The Australian Ballet is paying a visit to Lincoln Center for six performances and two programs in celebration of its 50th anniversary. The first, Infinity (June 12–13), includes a collaboration with Bangarra Dance Theatre, Australia’s premier indigenous modern-dance company. The work, Warumuk – In the Dark Night, blends two dance traditions and pays homage to the night sky of northern Australia. The second program is Graeme Murphy’s brilliant and inventive Swan Lake (June 15–17), in which Siegfried isn’t a sorcerer but a man torn between his new bride, Odette, and his former lover. Murphy’s fresh take on the classical canon is not to be missed, and neither is the entire production. The Australian Ballet comes to the U.S. infrequently; a Bangarra visit is even rarer—and it’s a long trip to see them at home Down Under. $29–$149; 20 Lincoln Center (Columbus Ave. and 63rd St.); 212-496-0600; davidhkochtheater.com.
The New York City Ballet Spring Gala at Lincoln Center—one of the most highly anticipated fetes of the year—celebrates the company’s storied history and evolution, with dinner, dancing and a performance featuring two new ballets on May 10. Natalie Portman, who won an Academy Award for her role in 2010’s ballet thriller Black Swan, chairs the event, but the centerpiece of the evening is the world debut of a new work choreographed by principal dancer Benjamin Millepied (Portman’s husband) to a newly commissioned score by Nico Muhly. Kate and Laura Mulleavy of Rodarte, who designed the costumes for Black Swan, did the same honors for this piece.
The company will also debut a work by Peter Martins, and revive George Balanchine’s iconic Symphony in C, which French composer Georges Bizet created when he was a 17-year-old student at the Paris Conservatory. The Balanchine number will feature all-new costumes laden with Swarovski crystals. A cocktail reception and a black-tie supper ball—complete with dinner and dancing on the promenade—will bookend the ballets. Single tickets start at $5,000; tables start at $25,000; May 10; 212-870-5585; nycballet.com.
The Joyce Theater Foundation, New York’s preeminent dance hub, will host its annual black-tie spring gala on April 4, featuring a rare stateside performance from Sylvie Guillem. Guillem, who began her career as the youngest-ever étoile (principal dancer) at the Paris Opera Ballet, is now widely regarded as one of the greatest ballerinas of her generation. She will perform the American première of 6000 Miles, a program of contemporary works by renowned dance makers Mats Ek and William Forsythe. Though Guillem became a star dancing classical ballets, it is in contemporary choreography that her blend of sensuality, near-flawless technique and quirkiness is best appreciated—and while the Forsythe portion of the evening is a pas de deux (with Massimo Murru from Teatro alla Scalla Ballet), the Mats Ek piece, created purely for her, is a solo. 6000 Miles will run April 4, 5 and 7; gala tickets, from $1,000; joyce.org.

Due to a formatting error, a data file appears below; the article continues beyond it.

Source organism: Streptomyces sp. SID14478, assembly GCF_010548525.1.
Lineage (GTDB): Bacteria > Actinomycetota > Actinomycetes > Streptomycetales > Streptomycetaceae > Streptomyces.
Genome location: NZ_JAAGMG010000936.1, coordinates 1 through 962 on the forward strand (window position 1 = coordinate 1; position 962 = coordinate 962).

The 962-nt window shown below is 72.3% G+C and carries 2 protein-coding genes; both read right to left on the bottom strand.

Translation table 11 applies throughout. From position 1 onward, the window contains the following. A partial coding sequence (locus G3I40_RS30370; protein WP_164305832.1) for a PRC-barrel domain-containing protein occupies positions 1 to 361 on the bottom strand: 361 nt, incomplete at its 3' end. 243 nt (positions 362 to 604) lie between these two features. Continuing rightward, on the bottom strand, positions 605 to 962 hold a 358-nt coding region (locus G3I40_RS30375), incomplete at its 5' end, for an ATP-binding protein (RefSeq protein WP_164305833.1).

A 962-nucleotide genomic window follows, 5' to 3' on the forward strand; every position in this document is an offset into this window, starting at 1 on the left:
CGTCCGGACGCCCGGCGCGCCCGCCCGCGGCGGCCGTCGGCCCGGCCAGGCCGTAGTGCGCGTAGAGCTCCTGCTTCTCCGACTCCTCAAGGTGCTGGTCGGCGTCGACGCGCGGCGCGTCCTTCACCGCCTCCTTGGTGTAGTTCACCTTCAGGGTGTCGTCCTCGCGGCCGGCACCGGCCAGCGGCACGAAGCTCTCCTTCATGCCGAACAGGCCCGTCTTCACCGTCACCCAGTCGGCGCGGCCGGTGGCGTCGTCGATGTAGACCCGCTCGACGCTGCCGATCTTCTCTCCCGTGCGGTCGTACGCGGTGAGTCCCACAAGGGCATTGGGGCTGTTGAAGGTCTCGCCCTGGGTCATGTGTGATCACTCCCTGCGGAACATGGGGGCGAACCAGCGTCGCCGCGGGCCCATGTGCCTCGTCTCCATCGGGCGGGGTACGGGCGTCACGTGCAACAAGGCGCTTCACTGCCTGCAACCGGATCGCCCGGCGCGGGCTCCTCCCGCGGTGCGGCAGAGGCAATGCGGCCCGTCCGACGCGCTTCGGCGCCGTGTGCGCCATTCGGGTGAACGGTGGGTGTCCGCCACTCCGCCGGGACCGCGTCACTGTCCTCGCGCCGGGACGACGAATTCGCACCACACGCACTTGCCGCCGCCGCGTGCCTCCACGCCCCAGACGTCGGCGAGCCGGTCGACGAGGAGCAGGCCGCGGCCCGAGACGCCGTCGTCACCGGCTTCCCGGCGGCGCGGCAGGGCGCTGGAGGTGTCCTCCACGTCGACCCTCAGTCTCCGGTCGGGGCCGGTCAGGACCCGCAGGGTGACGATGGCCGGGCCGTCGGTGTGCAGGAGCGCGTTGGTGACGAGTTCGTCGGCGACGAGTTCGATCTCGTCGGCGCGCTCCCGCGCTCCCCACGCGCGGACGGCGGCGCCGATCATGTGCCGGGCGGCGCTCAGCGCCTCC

Paul McCartney in action. Courtesy of New York City Ballet.
If anyone deserves to be called a living legend, it's Paul McCartney. The Beatles veteran has accomplished more in a single lifetime than any other living musician, and is even listed in the Guinness Book of World Records for his unprecedented success as a composer and musician. Now, at age 69, McCartney steps onto a new stage. Tonight, Thursday, September 22, his first original orchestral score for dance, Ocean's Kingdom, will debut at the annual gala for the New York City Ballet. Choreographed by Peter Martins and featuring 48 dancers, this sweeping underwater ballet follows King Ocean's daughter, Princess Honorata, as she takes on a terrestrial love triangle. McCartney's own daughter, Stella, designed the costumes for the ballet. Additional performances are slated for September, and the run picks up again post-Nutcracker in January. For those who simply can't wait, the score will also be released on disk October 3.